What does the University of Minnesota Medical School have in common with rural health care?
Readers of the Star Tribune of Minneapolis may have noticed a front-page story this past weekend about a financial crunch afflicting the U of M Medical School. Although the situation is improving, there’s been severe belt-tightening, and the medical school could get hit again with cutbacks in state funding.
What really caught my attention, though, wasÂ three paragraphs near the end of the news story:
Dean Aaron Friedman said the Med School could probably withstand a 5 or 6 percent cut in state funding without losing programs. But if Senate discussions of an 18 or 19 percent cut materialize, the school will have to drop operations that aren’t essential for accreditation, he said. He would aim first at nonessential programs that help deliver health care and physicians to outstate Minnesota.
“We’d have to reduce those services in the next fiscal year,” Friedman said.
Another potential hit could come from a state-funded program that pays hospitals, clinics and other health care providers to train medical students. A potential trickledown effect would be a shrinking of Med School enrollment for lack of training positions.
There are few details at this point for what might happen, but I think it’s safe to say that if some of these cutbacks come to pass, rural Minnesota will feel the effects.
Although there are many strategies for building up the rural health care workforce, providing training opportunities in rural settings is an essential one. Research has consistently shown that when students in the health professions have the opportunity to do a clinical rotation during their training, they’re more likely to consider rural practice as a career choice.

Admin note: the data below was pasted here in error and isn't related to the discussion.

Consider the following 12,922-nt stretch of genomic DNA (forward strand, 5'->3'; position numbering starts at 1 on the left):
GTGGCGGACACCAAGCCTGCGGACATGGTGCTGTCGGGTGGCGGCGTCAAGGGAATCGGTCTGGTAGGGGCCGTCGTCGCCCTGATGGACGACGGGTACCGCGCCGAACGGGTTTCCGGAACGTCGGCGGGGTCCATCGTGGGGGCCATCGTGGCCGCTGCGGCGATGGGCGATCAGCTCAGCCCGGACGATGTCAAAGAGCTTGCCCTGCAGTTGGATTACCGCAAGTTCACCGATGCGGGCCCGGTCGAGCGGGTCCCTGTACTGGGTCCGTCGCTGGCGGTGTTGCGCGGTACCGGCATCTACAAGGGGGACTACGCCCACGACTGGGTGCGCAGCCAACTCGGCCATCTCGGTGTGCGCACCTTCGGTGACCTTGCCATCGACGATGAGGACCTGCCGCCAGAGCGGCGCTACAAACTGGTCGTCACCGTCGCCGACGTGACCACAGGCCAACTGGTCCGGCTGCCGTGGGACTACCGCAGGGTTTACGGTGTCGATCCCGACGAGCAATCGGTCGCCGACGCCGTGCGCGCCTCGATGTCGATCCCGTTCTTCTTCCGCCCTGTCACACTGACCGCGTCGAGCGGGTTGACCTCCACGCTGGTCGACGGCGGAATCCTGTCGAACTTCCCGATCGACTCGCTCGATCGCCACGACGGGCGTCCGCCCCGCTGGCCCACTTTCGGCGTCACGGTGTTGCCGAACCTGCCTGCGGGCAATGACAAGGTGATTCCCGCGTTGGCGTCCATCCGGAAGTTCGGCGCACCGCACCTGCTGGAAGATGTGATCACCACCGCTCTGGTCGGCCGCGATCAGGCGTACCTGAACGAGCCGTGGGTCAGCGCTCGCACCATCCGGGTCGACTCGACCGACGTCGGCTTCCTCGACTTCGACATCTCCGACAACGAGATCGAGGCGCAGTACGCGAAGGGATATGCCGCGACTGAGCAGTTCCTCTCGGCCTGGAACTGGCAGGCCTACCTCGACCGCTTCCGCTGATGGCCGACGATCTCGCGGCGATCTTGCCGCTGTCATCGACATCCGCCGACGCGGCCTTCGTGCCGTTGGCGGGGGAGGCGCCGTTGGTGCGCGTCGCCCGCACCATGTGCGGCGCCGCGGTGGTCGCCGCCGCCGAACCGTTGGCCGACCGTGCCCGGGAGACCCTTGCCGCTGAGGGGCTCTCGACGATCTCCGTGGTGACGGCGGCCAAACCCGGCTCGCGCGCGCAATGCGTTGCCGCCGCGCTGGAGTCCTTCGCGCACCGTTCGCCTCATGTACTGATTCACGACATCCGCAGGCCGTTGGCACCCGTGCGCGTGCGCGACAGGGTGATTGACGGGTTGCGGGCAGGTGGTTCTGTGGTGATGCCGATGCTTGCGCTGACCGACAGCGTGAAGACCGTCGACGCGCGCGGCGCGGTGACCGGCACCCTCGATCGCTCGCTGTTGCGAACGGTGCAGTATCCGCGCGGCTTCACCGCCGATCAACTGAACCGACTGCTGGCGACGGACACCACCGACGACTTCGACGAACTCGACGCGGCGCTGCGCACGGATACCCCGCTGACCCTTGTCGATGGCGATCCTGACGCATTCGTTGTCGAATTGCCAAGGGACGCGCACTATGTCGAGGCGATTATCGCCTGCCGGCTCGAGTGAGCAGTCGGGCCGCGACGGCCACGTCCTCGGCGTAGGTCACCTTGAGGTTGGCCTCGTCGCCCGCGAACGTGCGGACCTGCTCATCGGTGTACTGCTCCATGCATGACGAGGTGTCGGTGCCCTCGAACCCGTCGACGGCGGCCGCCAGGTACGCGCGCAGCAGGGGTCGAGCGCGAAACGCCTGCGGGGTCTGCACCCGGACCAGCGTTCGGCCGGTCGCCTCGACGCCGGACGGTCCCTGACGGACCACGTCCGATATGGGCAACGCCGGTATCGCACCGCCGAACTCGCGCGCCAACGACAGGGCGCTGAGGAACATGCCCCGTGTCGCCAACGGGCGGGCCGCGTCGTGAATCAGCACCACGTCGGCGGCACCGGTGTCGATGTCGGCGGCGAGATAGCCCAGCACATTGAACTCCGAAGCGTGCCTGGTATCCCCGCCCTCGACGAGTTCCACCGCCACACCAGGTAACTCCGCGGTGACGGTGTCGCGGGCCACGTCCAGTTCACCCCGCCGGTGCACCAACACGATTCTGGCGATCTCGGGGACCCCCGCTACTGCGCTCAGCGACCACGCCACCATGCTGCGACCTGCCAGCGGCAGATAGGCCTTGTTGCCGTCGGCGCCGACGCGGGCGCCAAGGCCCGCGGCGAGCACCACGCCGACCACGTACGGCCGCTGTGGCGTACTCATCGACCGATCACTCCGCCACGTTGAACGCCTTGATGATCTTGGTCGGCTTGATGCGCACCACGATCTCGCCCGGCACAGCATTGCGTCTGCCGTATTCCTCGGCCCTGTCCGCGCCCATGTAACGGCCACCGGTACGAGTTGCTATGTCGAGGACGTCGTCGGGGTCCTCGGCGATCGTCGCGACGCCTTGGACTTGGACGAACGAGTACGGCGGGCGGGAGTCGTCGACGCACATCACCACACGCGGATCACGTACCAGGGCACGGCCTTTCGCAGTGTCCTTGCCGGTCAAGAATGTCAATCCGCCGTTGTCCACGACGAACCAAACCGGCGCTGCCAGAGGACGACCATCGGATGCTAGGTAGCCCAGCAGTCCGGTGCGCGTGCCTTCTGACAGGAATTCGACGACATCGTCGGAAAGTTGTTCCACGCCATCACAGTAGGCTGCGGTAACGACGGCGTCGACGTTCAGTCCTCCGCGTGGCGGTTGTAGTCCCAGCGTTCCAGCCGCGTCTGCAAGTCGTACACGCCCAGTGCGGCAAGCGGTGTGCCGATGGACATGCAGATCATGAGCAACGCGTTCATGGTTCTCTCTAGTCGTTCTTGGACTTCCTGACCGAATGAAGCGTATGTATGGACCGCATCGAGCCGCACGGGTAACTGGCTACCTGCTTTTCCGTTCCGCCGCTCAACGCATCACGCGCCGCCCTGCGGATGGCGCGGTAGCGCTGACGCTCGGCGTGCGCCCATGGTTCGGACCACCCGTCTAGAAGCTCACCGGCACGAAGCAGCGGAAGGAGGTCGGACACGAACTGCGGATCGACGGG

Here’s one successful example: the U of M Medical School’s Rural Physician Associate Program, an elective program that allows third-year medical students to spend nine months living and working in rural communities.
From 1971 through 2008, there have beenÂ 953 students who have participated in the program. More than three-fourths chose specialties in family medicine, internal medicine or pediatrics. The majority also stayed in Minnesota when they finished their training. Overall, more than half opted for rural practice.
It takes money and resources, of course, to offer programs like this. The rural clinics and hospitals who agree to be training sites do so because they believe in the value: What they do today can help create health care professionals for tomorrow. At some point, however, it can become unsustainable for them if they don’t receive at least a small amount of funding to offset the cost.
If you combine this with less educational outreach for rural health and a reduction in medical school admissions, some form of blowback is probably inevitable.
It’s obviously too soon to know how the U of M Medical School’s situation will play out in the months ahead. Considerable discussion and funding decisions still need toÂ happen, and nothing is a done deal at this point. But if some of theseÂ training initiatives are indeed cut back, especially in rural health, it’s bound to hurt. The effects might not be felt right away, but they would eventually become apparent as doctors begin to retire and can’t be replaced.
Issues at the U of M Medical School and the state Capitol might seem abstract and far away. In reality, this is one issue that hits pretty close to home.
Photo: Wikimedia Commons